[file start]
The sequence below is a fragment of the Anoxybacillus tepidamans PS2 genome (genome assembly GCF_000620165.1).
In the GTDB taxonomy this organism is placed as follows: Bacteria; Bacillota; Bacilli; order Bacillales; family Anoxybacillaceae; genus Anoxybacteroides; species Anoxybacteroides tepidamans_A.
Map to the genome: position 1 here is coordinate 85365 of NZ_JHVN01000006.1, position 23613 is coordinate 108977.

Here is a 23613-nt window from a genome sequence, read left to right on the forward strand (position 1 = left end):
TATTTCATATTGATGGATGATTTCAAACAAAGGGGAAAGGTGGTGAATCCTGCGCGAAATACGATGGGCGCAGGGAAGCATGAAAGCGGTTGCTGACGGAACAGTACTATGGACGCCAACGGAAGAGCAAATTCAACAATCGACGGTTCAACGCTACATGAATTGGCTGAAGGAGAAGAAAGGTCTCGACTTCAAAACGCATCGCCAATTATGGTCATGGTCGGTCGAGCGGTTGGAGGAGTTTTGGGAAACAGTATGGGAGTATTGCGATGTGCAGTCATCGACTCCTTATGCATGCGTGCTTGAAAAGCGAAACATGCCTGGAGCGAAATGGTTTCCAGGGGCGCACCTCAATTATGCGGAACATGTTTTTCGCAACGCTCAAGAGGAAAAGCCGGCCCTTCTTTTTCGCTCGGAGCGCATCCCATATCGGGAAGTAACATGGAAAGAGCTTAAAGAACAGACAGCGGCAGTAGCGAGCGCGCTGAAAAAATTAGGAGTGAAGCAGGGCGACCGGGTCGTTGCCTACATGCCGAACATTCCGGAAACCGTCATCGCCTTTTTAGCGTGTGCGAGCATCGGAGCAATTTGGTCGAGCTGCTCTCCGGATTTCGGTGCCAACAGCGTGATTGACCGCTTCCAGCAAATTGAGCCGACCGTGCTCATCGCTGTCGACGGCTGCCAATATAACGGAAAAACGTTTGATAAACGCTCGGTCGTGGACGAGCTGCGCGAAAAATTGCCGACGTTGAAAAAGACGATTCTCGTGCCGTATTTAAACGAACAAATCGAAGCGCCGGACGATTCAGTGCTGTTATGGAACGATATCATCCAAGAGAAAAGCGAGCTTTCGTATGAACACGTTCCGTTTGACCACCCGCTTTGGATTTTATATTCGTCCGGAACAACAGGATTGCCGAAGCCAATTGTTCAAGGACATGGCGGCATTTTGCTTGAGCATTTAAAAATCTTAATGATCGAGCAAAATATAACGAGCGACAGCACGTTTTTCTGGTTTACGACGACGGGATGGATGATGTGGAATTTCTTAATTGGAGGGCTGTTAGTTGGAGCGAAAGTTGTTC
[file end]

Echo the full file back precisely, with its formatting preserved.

The sequence below is a fragment of the Anoxybacillus tepidamans PS2 genome (genome assembly GCF_000620165.1).
In the GTDB taxonomy this organism is placed as follows: Bacteria; Bacillota; Bacilli; order Bacillales; family Anoxybacillaceae; genus Anoxybacteroides; species Anoxybacteroides tepidamans_A.
Map to the genome: position 1 here is coordinate 85365 of NZ_JHVN01000006.1, position 23613 is coordinate 108977.

Here is a 23613-nt window from a genome sequence, read left to right on the forward strand (position 1 = left end):
TATTTCATATTGATGGATGATTTCAAACAAAGGGGAAAGGTGGTGAATCCTGCGCGAAATACGATGGGCGCAGGGAAGCATGAAAGCGGTTGCTGACGGAACAGTACTATGGACGCCAACGGAAGAGCAAATTCAACAATCGACGGTTCAACGCTACATGAATTGGCTGAAGGAGAAGAAAGGTCTCGACTTCAAAACGCATCGCCAATTATGGTCATGGTCGGTCGAGCGGTTGGAGGAGTTTTGGGAAACAGTATGGGAGTATTGCGATGTGCAGTCATCGACTCCTTATGCATGCGTGCTTGAAAAGCGAAACATGCCTGGAGCGAAATGGTTTCCAGGGGCGCACCTCAATTATGCGGAACATGTTTTTCGCAACGCTCAAGAGGAAAAGCCGGCCCTTCTTTTTCGCTCGGAGCGCATCCCATATCGGGAAGTAACATGGAAAGAGCTTAAAGAACAGACAGCGGCAGTAGCGAGCGCGCTGAAAAAATTAGGAGTGAAGCAGGGCGACCGGGTCGTTGCCTACATGCCGAACATTCCGGAAACCGTCATCGCCTTTTTAGCGTGTGCGAGCATCGGAGCAATTTGGTCGAGCTGCTCTCCGGATTTCGGTGCCAACAGCGTGATTGACCGCTTCCAGCAAATTGAGCCGACCGTGCTCATCGCTGTCGACGGCTGCCAATATAACGGAAAAACGTTTGATAAACGCTCGGTCGTGGACGAGCTGCGCGAAAAATTGCCGACGTTGAAAAAGACGATTCTCGTGCCGTATTTAAACGAACAAATCGAAGCGCCGGACGATTCAGTGCTGTTATGGAACGATATCATCCAAGAGAAAAGCGAGCTTTCGTATGAACACGTTCCGTTTGACCACCCGCTTTGGATTTTATATTCGTCCGGAACAACAGGATTGCCGAAGCCAATTGTTCAAGGACATGGCGGCATTTTGCTTGAGCATTTAAAAATCTTAATGATCGAGCAAAATATAACGAGCGACAGCACGTTTTTCTGGTTTACGACGACGGGATGGATGATGTGGAATTTCTTAATTGGAGGGCTGTTAGTTGGAGCGAAAGTTGTTC